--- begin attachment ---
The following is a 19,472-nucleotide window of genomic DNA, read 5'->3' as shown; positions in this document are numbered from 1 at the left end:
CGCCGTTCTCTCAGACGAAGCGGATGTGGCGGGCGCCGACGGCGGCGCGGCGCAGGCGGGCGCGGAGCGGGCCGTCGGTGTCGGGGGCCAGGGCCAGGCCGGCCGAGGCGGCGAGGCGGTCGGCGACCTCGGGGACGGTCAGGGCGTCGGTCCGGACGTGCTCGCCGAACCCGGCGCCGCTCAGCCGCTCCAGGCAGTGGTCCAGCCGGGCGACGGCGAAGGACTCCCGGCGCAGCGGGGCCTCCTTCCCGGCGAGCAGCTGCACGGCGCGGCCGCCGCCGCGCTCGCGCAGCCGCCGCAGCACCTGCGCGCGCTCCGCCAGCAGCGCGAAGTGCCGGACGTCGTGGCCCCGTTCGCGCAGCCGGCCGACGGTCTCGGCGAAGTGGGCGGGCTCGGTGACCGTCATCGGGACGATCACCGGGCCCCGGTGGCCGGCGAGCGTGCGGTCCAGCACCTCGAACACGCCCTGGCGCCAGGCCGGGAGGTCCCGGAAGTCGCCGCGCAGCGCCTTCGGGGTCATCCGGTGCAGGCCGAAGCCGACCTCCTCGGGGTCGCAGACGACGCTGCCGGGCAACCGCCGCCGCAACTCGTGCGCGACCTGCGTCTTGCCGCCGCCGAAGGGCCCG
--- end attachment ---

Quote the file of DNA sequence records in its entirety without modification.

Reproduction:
The following is a 19,472-nucleotide window of genomic DNA, read 5'->3' as shown; positions in this document are numbered from 1 at the left end:
CGCCGTTCTCTCAGACGAAGCGGATGTGGCGGGCGCCGACGGCGGCGCGGCGCAGGCGGGCGCGGAGCGGGCCGTCGGTGTCGGGGGCCAGGGCCAGGCCGGCCGAGGCGGCGAGGCGGTCGGCGACCTCGGGGACGGTCAGGGCGTCGGTCCGGACGTGCTCGCCGAACCCGGCGCCGCTCAGCCGCTCCAGGCAGTGGTCCAGCCGGGCGACGGCGAAGGACTCCCGGCGCAGCGGGGCCTCCTTCCCGGCGAGCAGCTGCACGGCGCGGCCGCCGCCGCGCTCGCGCAGCCGCCGCAGCACCTGCGCGCGCTCCGCCAGCAGCGCGAAGTGCCGGACGTCGTGGCCCCGTTCGCGCAGCCGGCCGACGGTCTCGGCGAAGTGGGCGGGCTCGGTGACCGTCATCGGGACGATCACCGGGCCCCGGTGGCCGGCGAGCGTGCGGTCCAGCACCTCGAACACGCCCTGGCGCCAGGCCGGGAGGTCCCGGAAGTCGCCGCGCAGCGCCTTCGGGGTCATCCGGTGCAGGCCGAAGCCGACCTCCTCGGGGTCGCAGACGACGCTGCCGGGCAACCGCCGCCGCAACTCGTGCGCGACCTGCGTCTTGCCGCCGCCGAAGGGCCCG